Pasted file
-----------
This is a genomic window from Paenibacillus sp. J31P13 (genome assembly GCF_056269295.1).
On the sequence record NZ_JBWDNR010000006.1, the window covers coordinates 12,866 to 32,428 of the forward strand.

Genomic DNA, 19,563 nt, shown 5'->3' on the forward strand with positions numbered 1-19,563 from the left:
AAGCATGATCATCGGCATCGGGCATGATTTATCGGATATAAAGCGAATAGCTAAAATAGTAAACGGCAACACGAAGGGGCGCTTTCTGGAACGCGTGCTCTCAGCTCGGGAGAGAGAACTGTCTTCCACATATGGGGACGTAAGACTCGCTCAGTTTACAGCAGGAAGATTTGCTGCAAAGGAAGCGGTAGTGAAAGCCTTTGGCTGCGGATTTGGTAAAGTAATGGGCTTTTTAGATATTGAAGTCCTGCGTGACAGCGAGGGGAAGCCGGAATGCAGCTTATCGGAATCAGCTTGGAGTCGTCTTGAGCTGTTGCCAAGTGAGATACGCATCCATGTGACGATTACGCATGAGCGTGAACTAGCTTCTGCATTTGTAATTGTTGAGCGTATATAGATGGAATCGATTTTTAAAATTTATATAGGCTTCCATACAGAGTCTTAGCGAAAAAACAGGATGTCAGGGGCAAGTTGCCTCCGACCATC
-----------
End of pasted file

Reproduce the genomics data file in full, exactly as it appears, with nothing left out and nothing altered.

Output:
This is a genomic window from Paenibacillus sp. J31P13 (genome assembly GCF_056269295.1).
On the sequence record NZ_JBWDNR010000006.1, the window covers coordinates 12,866 to 32,428 of the forward strand.

Genomic DNA, 19,563 nt, shown 5'->3' on the forward strand with positions numbered 1-19,563 from the left:
AAGCATGATCATCGGCATCGGGCATGATTTATCGGATATAAAGCGAATAGCTAAAATAGTAAACGGCAACACGAAGGGGCGCTTTCTGGAACGCGTGCTCTCAGCTCGGGAGAGAGAACTGTCTTCCACATATGGGGACGTAAGACTCGCTCAGTTTACAGCAGGAAGATTTGCTGCAAAGGAAGCGGTAGTGAAAGCCTTTGGCTGCGGATTTGGTAAAGTAATGGGCTTTTTAGATATTGAAGTCCTGCGTGACAGCGAGGGGAAGCCGGAATGCAGCTTATCGGAATCAGCTTGGAGTCGTCTTGAGCTGTTGCCAAGTGAGATACGCATCCATGTGACGATTACGCATGAGCGTGAACTAGCTTCTGCATTTGTAATTGTTGAGCGTATATAGATGGAATCGATTTTTAAAATTTATATAGGCTTCCATACAGAGTCTTAGCGAAAAAACAGGATGTCAGGGGCAAGTTGCCTCCGACCATC